The Hillsborough County School District reported its highest number of daily student cases Wednesday with 10 new positive cases.
The report surpassed Tuesday, when the district confirmed nine student cases, and continues the upward trend in coronavirus cases in the district following Labor Day weekend.
Of Wednesday’s 10 student cases, four were reported at Walker Middle Magnet School. The dashboard also showed one employee case at Forest Hills Elementary School.
The district has seen 72 reported cases since reopening brick-and-mortar classrooms — 48 student cases and 24 staff cases.
Students and employees listed in the dashboard since reopening have each been on campus, except for four students listed on the Aug. 31 report who were not on campus, since it was the first day of school. The dashboard is updated automatically every hour from 7 a.m. to 7 p.m. seven days a week.
Individuals in contact with a confirmed case on campus must be quarantined, required to stay home for 14 days. However, the district has yet to release quarantine information publicly, despite neighboring Pasco and Pinellas counties recording quarantine numbers. Pasco releases the total number of students and employees quarantined while Pinellas reports only classrooms affected.
The highest student case numbers in Hillsborough follows news of the Florida Education Association criticizing Gov. Ron DeSantis for a lack of transparency regarding COVID-19 in schools.
The FEA released a 30-second commercial slamming DeSantis for not providing more campus data on infections. The Association has also leveled criticism at Education Commissioner Richard Corcoran for pushing school openings without releasing more health information.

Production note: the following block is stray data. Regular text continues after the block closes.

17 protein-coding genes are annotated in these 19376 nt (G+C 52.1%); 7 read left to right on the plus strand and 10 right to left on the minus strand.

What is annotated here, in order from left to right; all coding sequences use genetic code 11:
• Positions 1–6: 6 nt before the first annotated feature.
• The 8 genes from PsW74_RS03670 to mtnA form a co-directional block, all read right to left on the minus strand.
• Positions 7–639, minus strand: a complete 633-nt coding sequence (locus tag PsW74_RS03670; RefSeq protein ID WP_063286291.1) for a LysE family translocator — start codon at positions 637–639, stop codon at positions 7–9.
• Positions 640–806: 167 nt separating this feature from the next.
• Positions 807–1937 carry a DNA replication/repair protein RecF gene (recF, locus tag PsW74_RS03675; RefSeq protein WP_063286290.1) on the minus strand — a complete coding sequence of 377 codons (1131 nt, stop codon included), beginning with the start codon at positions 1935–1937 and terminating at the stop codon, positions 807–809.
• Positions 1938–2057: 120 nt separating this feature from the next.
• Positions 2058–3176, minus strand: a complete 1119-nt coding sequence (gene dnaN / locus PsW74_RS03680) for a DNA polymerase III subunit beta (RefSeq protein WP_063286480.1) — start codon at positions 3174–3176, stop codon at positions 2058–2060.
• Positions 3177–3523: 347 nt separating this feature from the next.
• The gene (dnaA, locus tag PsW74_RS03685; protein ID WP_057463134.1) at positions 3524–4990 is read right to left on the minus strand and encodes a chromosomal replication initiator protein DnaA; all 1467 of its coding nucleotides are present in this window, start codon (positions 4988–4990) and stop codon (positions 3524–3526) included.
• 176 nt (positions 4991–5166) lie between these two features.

“The Governor and the Education Commissioner have been pressuring school districts and health departments to keep them from releasing relevant and important information about coronavirus in our schools,” said FEA President Andrew Spar.
The state’s largest teachers union recently sued the administration over a Corcoran order requiring all schools to reopen five days a week at the end of August. Courts ruled that order was unconstitutional, though the administration has appealed, prompting a stay. At this point, many districts that wanted to delay opening have gone ahead and opened schools anyway amid legal uncertainty.
Hillsborough abandoned its previous plan to delay in-person learning four weeks. Instead, the district conducted the first week of school exclusively online and reopened brick and mortar learning to students Aug. 31.